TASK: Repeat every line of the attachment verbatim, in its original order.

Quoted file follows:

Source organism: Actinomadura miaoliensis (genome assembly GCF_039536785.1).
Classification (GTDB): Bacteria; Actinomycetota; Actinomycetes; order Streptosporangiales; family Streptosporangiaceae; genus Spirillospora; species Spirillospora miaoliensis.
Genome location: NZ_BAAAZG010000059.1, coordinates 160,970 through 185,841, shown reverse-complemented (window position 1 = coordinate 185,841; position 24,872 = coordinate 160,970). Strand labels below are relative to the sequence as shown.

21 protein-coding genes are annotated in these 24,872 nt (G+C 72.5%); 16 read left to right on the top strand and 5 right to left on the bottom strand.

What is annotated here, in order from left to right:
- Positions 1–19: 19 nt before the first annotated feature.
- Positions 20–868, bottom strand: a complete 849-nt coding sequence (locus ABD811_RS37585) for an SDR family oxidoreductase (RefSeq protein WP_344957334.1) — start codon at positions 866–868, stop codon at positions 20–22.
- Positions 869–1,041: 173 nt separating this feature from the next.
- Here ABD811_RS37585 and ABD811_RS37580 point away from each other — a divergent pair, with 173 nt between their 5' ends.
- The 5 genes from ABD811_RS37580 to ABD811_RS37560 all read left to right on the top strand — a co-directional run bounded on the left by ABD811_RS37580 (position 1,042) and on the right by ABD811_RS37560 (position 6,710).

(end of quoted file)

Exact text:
Source organism: Actinomadura miaoliensis (genome assembly GCF_039536785.1).
Classification (GTDB): Bacteria; Actinomycetota; Actinomycetes; order Streptosporangiales; family Streptosporangiaceae; genus Spirillospora; species Spirillospora miaoliensis.
Genome location: NZ_BAAAZG010000059.1, coordinates 160,970 through 185,841, shown reverse-complemented (window position 1 = coordinate 185,841; position 24,872 = coordinate 160,970). Strand labels below are relative to the sequence as shown.

21 protein-coding genes are annotated in these 24,872 nt (G+C 72.5%); 16 read left to right on the top strand and 5 right to left on the bottom strand.

What is annotated here, in order from left to right:
- Positions 1–19: 19 nt before the first annotated feature.
- Positions 20–868, bottom strand: a complete 849-nt coding sequence (locus ABD811_RS37585) for an SDR family oxidoreductase (RefSeq protein WP_344957334.1) — start codon at positions 866–868, stop codon at positions 20–22.
- Positions 869–1,041: 173 nt separating this feature from the next.
- Here ABD811_RS37585 and ABD811_RS37580 point away from each other — a divergent pair, with 173 nt between their 5' ends.
- The 5 genes from ABD811_RS37580 to ABD811_RS37560 all read left to right on the top strand — a co-directional run bounded on the left by ABD811_RS37580 (position 1,042) and on the right by ABD811_RS37560 (position 6,710).